In December 2017, the Federal Communications Commission (FCC) in the United States voted in favour of repealing the net neutrality regulations that had been in place for several years.
People are getting “outed” all over the place. Winnipeg, among many cities, has “name your abuser” lists on Facebook and in bar bathrooms.
Donating items that one may not need is encouraged, but it is crucial to ensure that those items have not reached the end of their useful life.
Information on how marijuana retailing will work in Manitoba has been billowing in since the announcement that pot sales will be a “hybrid privatization” with Manitoba Liquor and Lotteries distributing to private retailers.
Winnipeg Transit has experienced a near comedy of errors following complete disownment by the provincial government, which used to cover half of Winnipeg Transit’s costs.
On October 20-22, 2017, the University of Winnipeg hosted a weekend conference, “C2C: Two-Spirit (2S) & QPOC (queer People of Colour): A Call to Conversation with LGBT and Allies.”
Pink ribbons are back on the news, on the feet of NFL players and even on plastic wrap dispensers. And just like they are every October of late, breasts are on display.
One Winnipeg city councillor has declared “all-out war” on illegal rooming houses occupied by students.
As Sears sets to abandon the southwest wing of CF Polo Park, local politicians seek the attention of digital retail giant Amazon.
The political process is seemingly slipping away from policy and legislation and toward celebrity culture.
Menstrual cups aren’t one-size-fits-all. Countless articles weigh the size, shape and feel of the most popular models, and some writers talk about finding the “Goldilocks cup” – the one that fits just right.
The Manitoba New Democratic Party will elect a new leader on Sept. 16
Cabinet shuffles were in political vogue in August.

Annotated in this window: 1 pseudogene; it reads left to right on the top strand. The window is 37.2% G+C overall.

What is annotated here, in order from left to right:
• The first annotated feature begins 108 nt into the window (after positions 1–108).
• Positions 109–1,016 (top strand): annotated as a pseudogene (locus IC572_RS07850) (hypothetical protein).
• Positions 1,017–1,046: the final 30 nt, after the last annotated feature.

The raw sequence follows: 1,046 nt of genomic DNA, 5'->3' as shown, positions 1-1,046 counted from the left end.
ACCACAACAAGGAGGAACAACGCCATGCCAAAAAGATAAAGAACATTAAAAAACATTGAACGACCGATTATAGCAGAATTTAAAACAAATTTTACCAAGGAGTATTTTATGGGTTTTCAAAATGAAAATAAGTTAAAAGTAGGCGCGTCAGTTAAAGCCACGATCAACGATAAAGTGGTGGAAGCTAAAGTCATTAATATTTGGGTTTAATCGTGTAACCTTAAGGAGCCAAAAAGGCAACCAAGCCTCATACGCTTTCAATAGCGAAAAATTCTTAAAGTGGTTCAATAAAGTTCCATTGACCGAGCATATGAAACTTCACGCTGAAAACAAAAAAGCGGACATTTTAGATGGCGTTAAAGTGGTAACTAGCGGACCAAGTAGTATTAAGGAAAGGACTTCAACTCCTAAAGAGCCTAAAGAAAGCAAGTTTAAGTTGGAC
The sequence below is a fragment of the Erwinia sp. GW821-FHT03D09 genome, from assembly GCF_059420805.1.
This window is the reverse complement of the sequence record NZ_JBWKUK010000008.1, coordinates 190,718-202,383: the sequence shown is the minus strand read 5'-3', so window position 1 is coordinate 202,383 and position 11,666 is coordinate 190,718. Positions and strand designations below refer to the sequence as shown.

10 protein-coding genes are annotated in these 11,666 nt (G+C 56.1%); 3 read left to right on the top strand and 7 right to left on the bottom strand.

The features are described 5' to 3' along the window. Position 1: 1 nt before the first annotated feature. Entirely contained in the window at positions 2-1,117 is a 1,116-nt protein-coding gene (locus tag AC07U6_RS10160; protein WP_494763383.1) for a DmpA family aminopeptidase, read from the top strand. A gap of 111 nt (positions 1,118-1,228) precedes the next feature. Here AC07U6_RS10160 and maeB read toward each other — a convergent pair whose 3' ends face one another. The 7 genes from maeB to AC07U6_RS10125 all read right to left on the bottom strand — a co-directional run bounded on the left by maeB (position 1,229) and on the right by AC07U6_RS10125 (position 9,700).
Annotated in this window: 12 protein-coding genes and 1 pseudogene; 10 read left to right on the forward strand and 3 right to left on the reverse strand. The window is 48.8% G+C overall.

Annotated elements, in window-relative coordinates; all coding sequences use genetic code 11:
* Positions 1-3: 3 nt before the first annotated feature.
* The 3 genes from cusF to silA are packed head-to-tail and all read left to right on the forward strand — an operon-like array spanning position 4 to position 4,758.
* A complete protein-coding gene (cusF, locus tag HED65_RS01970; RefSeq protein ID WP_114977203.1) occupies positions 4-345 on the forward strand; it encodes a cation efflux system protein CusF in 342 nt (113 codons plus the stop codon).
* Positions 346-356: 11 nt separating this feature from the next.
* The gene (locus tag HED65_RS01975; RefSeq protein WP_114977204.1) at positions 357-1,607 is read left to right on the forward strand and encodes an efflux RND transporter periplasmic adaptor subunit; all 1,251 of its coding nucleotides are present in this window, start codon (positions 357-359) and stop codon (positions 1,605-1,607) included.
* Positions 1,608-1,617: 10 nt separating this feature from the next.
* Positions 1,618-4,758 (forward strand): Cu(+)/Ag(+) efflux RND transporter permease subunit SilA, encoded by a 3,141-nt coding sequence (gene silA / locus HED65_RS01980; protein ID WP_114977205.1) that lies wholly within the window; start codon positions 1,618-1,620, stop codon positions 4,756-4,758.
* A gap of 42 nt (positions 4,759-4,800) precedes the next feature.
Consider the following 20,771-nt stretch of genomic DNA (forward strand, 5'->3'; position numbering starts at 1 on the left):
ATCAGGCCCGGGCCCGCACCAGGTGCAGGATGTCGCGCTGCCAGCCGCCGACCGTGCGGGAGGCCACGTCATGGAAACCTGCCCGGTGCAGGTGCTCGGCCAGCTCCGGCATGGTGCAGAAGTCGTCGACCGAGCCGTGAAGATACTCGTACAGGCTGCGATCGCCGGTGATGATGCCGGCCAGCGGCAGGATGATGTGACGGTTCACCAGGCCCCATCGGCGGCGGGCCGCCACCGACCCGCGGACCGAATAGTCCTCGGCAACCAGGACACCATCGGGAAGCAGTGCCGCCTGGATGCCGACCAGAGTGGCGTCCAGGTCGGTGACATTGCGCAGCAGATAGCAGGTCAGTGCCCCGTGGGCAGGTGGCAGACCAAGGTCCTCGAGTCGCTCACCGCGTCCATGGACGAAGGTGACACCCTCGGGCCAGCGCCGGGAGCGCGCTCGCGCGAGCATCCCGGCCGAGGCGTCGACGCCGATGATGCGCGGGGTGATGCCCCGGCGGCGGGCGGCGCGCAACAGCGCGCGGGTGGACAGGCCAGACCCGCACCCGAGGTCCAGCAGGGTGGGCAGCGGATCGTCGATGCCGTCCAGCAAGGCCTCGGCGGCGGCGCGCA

People who have chronic diseases and people with disabilities can share certain barriers, such as a lack of accessible parking.
“So how’s Winnipeg?” is the question my friends back in Calgary keep asking me. I moved from there to here five months ago, in November, which is widely regarded as a curious move from both Calgarians and Winnipeggers alike. I always skirt around the question, mainly because it’s a pretty complex answer I’m still figuring out.
When searching the words “Winnipeg is” on Google, the first three phrases to appear were “a dump,” “a death sentence” and “frozen.” The fourth phrase, however, was “a great city.”
Both the Winnipeg city council and the Manitoba provincial government announced budget cuts that will see 2017 public services scaled back, as well as hiring and wage freezes for those employed by both levels of government.
Gender is fluid, and not some clear-cut Venus versus Mars binary, but many issues tend to disadvantage those who present as women. So the distinction is important, and, as a general rule, women feel men can be better allies in the work of ending gender-based inequities and violence.
There’s a system of sexism in how entertainment companies advertise based on gender stereotypes. This happens prominently among game companies and on TV, especially in media targetted at youth.
Many Winnipeggers are dissatisfied with the local taxicab industry and feel Uber and other similar companies are the answer.